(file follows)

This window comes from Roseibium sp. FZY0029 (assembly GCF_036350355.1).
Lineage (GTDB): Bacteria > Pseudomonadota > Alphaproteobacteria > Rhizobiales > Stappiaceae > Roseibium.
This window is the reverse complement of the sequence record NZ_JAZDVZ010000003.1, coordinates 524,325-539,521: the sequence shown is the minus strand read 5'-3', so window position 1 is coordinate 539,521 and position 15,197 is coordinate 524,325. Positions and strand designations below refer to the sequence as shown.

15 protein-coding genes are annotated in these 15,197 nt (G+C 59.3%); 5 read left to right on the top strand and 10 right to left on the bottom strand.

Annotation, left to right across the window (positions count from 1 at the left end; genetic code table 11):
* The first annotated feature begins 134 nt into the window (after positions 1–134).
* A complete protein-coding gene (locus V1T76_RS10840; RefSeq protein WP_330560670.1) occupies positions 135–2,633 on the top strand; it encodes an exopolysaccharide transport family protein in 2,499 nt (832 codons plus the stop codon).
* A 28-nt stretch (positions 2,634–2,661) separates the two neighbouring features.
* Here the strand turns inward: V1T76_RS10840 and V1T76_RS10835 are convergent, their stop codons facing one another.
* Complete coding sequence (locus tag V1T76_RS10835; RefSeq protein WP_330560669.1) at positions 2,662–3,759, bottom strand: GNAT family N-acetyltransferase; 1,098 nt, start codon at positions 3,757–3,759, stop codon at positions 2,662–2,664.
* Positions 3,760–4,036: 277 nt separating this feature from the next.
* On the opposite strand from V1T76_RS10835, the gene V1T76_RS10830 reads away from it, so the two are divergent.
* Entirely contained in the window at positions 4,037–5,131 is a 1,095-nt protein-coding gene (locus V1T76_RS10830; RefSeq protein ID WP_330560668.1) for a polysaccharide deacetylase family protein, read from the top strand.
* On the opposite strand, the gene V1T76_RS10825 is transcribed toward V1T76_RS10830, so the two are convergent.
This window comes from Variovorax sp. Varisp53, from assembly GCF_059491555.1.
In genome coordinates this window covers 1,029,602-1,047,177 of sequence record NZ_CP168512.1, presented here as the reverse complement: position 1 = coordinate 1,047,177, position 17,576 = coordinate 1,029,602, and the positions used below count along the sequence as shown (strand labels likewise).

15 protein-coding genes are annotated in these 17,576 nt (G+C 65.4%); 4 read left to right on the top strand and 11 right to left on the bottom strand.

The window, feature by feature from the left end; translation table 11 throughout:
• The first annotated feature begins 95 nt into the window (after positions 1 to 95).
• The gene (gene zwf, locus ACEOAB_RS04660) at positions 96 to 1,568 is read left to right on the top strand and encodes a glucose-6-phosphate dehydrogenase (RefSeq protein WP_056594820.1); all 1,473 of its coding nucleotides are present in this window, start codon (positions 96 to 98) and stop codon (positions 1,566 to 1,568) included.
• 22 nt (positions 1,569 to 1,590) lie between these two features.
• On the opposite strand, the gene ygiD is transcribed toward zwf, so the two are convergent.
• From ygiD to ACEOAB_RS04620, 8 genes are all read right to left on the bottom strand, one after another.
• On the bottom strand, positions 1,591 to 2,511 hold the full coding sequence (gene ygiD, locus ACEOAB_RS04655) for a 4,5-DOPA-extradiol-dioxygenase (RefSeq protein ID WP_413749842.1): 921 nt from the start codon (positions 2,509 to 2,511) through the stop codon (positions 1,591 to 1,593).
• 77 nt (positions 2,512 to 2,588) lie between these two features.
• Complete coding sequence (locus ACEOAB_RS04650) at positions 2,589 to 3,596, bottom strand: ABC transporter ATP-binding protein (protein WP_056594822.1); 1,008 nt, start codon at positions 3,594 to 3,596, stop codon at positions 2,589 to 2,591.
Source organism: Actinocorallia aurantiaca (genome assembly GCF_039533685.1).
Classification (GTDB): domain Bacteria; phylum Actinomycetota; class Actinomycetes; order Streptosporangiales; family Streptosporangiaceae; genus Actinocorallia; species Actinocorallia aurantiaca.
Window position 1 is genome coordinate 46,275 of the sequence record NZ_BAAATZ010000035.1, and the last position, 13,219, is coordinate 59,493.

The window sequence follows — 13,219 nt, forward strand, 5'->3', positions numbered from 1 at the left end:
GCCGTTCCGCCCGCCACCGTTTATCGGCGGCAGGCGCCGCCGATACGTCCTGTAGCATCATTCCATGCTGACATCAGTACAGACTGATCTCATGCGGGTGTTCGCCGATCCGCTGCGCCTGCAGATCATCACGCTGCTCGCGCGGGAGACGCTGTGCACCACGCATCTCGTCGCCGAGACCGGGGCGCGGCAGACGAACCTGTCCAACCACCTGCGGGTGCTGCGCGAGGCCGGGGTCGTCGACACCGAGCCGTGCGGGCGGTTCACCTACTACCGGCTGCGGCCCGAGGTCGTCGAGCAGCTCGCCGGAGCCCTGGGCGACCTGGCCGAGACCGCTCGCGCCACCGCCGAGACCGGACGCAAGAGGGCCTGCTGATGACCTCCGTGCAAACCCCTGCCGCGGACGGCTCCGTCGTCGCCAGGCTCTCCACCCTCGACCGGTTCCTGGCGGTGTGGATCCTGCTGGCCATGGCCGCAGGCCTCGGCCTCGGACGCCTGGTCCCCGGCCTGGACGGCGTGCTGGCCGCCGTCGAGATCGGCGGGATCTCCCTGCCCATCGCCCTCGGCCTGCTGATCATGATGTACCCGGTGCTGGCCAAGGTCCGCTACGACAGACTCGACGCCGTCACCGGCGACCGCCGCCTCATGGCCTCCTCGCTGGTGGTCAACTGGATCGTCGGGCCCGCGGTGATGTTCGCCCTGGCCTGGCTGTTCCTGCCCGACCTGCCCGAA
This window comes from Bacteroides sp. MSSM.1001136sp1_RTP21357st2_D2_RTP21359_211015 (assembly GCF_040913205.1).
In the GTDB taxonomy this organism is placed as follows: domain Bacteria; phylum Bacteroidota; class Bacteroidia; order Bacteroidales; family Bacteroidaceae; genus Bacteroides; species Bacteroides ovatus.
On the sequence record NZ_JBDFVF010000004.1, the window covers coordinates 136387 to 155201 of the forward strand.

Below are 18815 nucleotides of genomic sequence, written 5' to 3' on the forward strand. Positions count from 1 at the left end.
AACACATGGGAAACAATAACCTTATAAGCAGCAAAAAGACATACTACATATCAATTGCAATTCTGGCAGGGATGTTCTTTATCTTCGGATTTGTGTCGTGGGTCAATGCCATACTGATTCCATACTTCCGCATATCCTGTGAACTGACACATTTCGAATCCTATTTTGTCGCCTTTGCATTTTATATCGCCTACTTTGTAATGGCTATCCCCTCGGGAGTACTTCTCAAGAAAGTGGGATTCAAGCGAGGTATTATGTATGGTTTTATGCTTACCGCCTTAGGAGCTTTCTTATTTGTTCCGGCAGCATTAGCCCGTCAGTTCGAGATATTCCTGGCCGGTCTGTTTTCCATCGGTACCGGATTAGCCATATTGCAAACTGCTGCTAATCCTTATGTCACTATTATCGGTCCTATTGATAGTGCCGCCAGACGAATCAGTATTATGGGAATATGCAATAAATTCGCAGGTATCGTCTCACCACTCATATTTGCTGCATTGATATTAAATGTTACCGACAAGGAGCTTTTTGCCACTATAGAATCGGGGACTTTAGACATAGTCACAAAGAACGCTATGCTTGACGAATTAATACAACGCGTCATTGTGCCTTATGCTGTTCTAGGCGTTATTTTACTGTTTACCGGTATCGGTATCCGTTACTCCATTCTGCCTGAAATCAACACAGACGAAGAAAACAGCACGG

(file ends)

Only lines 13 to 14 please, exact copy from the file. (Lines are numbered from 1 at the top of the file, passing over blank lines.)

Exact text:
* Entirely contained in the window at positions 4,037–5,131 is a 1,095-nt protein-coding gene (locus V1T76_RS10830; RefSeq protein ID WP_330560668.1) for a polysaccharide deacetylase family protein, read from the top strand.
* On the opposite strand, the gene V1T76_RS10825 is transcribed toward V1T76_RS10830, so the two are convergent.